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A colorful sunset over water in Quincy, Massachusetts, with docked boats visible in the water.
Sunset at Bay Pointe Waterfront Restaurant in Quincy
Bay Pointe Waterfront Restaurant/Facebook

The Guide to Waterfront Dining in Boston

Where to eat while enjoying the view

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Sunset at Bay Pointe Waterfront Restaurant in Quincy
| Bay Pointe Waterfront Restaurant/Facebook

A city built on the sea (and on a landfill), Boston is lousy with waterfront dining options. And no, they’re not all serving lobster rolls and oysters — though one can certainly find a decent lobster roll or a dozen oysters if one wishes.

There’s still some good weather ahead, so take advantage of it and eat a waterfront meal with a view.

This map was originally published on September 18, 2017; it is updated periodically, and the date of the most recent update appears above.

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Note: Restaurants on this map are listed geographically.
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Kelly's Roast Beef

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The original, or get out. Since it opened in 1951, Kelly’s has been a staple on Revere Beach. Get a “super beef four ways” (barbecue sauce, lettuce, mayo, and cheese) and look out upon the vast expanse of the Atlantic.

Revere Beach at sunset, as seen from Kelly’s Roast Beef
The beach — and pavilions with some seating available — is right across the street from Kelly’s
Kelly’s Roast Beef/Facebook

If you’ve ever wanted to eat a bowl of cioppino while staring at the masts of the world’s oldest commissioned naval ship, Pier 6 in Charlestown is your spot. The menu is seafood heavy, but there’s a burger and a NY strip steak for all you land lovers.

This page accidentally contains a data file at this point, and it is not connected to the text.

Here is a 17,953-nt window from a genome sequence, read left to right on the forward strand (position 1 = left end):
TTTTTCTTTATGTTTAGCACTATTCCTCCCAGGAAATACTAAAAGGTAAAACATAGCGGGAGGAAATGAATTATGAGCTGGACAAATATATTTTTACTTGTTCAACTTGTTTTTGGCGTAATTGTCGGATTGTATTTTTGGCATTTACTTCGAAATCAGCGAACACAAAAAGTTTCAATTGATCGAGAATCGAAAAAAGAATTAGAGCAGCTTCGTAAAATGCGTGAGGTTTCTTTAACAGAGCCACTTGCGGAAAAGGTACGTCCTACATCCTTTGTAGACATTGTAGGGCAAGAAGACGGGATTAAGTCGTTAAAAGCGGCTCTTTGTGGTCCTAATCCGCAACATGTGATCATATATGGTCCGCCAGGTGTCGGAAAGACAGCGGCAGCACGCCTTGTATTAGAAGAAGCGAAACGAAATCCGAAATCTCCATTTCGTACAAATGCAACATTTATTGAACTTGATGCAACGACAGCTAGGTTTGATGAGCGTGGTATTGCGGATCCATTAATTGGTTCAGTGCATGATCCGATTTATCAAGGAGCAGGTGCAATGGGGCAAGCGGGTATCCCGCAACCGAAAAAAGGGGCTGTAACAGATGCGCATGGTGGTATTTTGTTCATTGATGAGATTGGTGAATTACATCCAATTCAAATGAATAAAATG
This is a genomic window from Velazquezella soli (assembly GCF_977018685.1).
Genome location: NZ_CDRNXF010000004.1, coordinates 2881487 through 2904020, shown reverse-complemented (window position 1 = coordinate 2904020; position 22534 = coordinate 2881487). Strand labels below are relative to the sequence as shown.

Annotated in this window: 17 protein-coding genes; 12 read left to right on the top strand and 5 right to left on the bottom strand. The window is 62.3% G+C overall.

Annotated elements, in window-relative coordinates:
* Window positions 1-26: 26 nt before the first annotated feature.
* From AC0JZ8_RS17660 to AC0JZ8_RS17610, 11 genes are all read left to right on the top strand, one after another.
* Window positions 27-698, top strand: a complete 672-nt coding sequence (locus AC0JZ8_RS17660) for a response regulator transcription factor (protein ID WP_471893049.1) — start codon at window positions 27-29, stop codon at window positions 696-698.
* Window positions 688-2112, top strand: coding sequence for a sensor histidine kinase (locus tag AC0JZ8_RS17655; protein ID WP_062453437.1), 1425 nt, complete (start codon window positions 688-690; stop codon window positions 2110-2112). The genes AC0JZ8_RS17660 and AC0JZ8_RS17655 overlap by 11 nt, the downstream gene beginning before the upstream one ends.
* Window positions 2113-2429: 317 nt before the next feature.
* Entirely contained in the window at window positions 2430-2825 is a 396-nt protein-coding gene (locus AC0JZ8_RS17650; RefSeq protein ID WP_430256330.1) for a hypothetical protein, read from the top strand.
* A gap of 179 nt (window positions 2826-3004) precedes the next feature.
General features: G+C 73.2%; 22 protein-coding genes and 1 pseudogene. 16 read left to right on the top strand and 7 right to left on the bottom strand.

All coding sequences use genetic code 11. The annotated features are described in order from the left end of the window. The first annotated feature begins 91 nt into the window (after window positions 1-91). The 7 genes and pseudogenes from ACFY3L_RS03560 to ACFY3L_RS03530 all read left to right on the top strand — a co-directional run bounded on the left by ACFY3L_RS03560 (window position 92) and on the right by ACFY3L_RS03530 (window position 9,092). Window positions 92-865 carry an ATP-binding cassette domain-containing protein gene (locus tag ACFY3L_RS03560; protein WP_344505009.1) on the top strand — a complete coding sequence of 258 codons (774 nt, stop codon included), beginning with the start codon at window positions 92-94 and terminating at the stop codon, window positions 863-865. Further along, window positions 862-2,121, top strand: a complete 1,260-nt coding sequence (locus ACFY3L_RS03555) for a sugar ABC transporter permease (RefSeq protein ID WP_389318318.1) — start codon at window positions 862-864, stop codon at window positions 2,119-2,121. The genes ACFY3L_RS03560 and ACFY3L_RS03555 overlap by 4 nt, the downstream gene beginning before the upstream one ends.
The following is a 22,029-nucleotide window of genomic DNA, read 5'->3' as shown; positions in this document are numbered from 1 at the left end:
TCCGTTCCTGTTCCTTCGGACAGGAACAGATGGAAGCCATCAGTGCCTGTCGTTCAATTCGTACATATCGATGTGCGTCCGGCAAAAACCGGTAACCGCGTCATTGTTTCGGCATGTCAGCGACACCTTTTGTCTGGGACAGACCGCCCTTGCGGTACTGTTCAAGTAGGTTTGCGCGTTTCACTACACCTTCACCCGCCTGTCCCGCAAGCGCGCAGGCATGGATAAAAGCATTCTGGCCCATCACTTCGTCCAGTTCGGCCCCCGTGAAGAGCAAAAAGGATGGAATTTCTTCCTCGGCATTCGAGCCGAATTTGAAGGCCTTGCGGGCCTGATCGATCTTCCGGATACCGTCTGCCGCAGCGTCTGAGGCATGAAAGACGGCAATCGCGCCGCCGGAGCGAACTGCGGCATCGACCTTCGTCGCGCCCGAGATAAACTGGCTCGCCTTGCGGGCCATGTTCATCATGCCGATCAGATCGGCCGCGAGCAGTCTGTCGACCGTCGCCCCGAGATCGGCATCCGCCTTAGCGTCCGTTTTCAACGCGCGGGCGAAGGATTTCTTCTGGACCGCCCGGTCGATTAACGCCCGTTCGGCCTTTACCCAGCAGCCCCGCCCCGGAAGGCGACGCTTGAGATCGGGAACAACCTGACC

Sunset over the water, with the edge of Charlestown restaurant Pier 6 visible on the right side of the image
The view from Pier 6
Pier 6/Facebook

If you’re into views of the Boston skyline, contemporary art, and locally sourced ingredients, Cambridge’s ArtBar might be for you. Grab some brioche French toast brunch while gawking at the restaurant’s art collection, or head out to the patio for those Charles River views. And if you’re still looking for something to do afterwards, the Museum of Science is right around the corner.  

Dusk on the patio at ArtBar in Cambridge
ArtBar’s patio on the Charles
ArtBar/Facebook

KO Pies at the Shipyard

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It’s not all seafood in Boston. At KO Pies in East Boston, it’s all about savory Australian-style meat pies. These hand pies are best served with a cold beer and the other view of Boston Harbor. Also available: a few Australian specialty items, like Milo or Vegemite. Head right into the Boston Harbor Shipyard to find this restaurant.

Shipyard vibes at KO’s Eastie location
Shipyard vibes at KO’s Eastie location
KO Pies/Facebook

Boston Sail Loft

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The Sail Loft provides dive bar vibes with excellent fried seafood and that famous dill-spiked New England clam chowder. Sit at the bar — or on the deck — and look at adjacent docked boats.

Waterfront views from Boston Sail Loft
Waterfront views from Boston Sail Loft
Boston Sail Loft/Official Site

James Hook & Company

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James Hook & Co., which has been around since 1925, is definitely known for its lobster rolls, and it winds up on just about every “best lobster roll in Boston” list for good reason. It’s simple — lobster meat, mayo, buttered roll — but simple is best when it comes to lobster rolls. Let that claw meat sing. James Hook is in the heart of the city, but it feels as though it’s in some small town in mid-coastal Maine. Grab a bit of outdoor seating or stroll along the Harborwalk or Seaport Boulevard for water views.

Lobster meat is piled into a hot dog bun, which sits on aluminum foil in a red and white paper holder. It sits on an aged picnic table outdoors, with more tables and chairs, as well as some greenery, visible in the background.
A lobster roll at James Hook
Rachel Leah Blumenthal/Eater